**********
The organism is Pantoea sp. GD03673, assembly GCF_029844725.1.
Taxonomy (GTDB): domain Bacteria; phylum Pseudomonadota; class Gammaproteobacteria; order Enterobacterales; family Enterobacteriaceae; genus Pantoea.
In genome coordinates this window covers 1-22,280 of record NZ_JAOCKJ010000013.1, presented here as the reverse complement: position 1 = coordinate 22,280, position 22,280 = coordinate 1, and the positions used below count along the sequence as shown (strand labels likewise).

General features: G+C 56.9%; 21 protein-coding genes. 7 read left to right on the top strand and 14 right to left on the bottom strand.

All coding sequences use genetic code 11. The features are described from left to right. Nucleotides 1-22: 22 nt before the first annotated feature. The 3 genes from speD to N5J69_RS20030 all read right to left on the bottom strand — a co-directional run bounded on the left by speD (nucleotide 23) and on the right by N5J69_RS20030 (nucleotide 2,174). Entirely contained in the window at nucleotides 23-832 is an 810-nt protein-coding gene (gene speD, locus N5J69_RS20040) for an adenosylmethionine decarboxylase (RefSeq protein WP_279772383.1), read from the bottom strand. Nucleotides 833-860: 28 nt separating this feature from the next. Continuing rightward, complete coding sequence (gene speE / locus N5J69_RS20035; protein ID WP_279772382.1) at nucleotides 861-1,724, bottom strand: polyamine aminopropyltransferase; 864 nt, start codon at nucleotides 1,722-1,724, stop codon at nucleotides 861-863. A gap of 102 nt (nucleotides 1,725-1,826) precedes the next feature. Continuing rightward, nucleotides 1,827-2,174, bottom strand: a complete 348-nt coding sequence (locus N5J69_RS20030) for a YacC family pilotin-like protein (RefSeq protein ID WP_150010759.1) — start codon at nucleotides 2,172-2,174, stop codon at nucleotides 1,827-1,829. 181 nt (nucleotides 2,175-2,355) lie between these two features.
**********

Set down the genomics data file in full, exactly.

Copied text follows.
The organism is Pantoea sp. GD03673, assembly GCF_029844725.1.
Taxonomy (GTDB): domain Bacteria; phylum Pseudomonadota; class Gammaproteobacteria; order Enterobacterales; family Enterobacteriaceae; genus Pantoea.
In genome coordinates this window covers 1-22,280 of record NZ_JAOCKJ010000013.1, presented here as the reverse complement: position 1 = coordinate 22,280, position 22,280 = coordinate 1, and the positions used below count along the sequence as shown (strand labels likewise).

General features: G+C 56.9%; 21 protein-coding genes. 7 read left to right on the top strand and 14 right to left on the bottom strand.

All coding sequences use genetic code 11. The features are described from left to right. Nucleotides 1-22: 22 nt before the first annotated feature. The 3 genes from speD to N5J69_RS20030 all read right to left on the bottom strand — a co-directional run bounded on the left by speD (nucleotide 23) and on the right by N5J69_RS20030 (nucleotide 2,174). Entirely contained in the window at nucleotides 23-832 is an 810-nt protein-coding gene (gene speD, locus N5J69_RS20040) for an adenosylmethionine decarboxylase (RefSeq protein WP_279772383.1), read from the bottom strand. Nucleotides 833-860: 28 nt separating this feature from the next. Continuing rightward, complete coding sequence (gene speE / locus N5J69_RS20035; protein ID WP_279772382.1) at nucleotides 861-1,724, bottom strand: polyamine aminopropyltransferase; 864 nt, start codon at nucleotides 1,722-1,724, stop codon at nucleotides 861-863. A gap of 102 nt (nucleotides 1,725-1,826) precedes the next feature. Continuing rightward, nucleotides 1,827-2,174, bottom strand: a complete 348-nt coding sequence (locus N5J69_RS20030) for a YacC family pilotin-like protein (RefSeq protein ID WP_150010759.1) — start codon at nucleotides 2,172-2,174, stop codon at nucleotides 1,827-1,829. 181 nt (nucleotides 2,175-2,355) lie between these two features.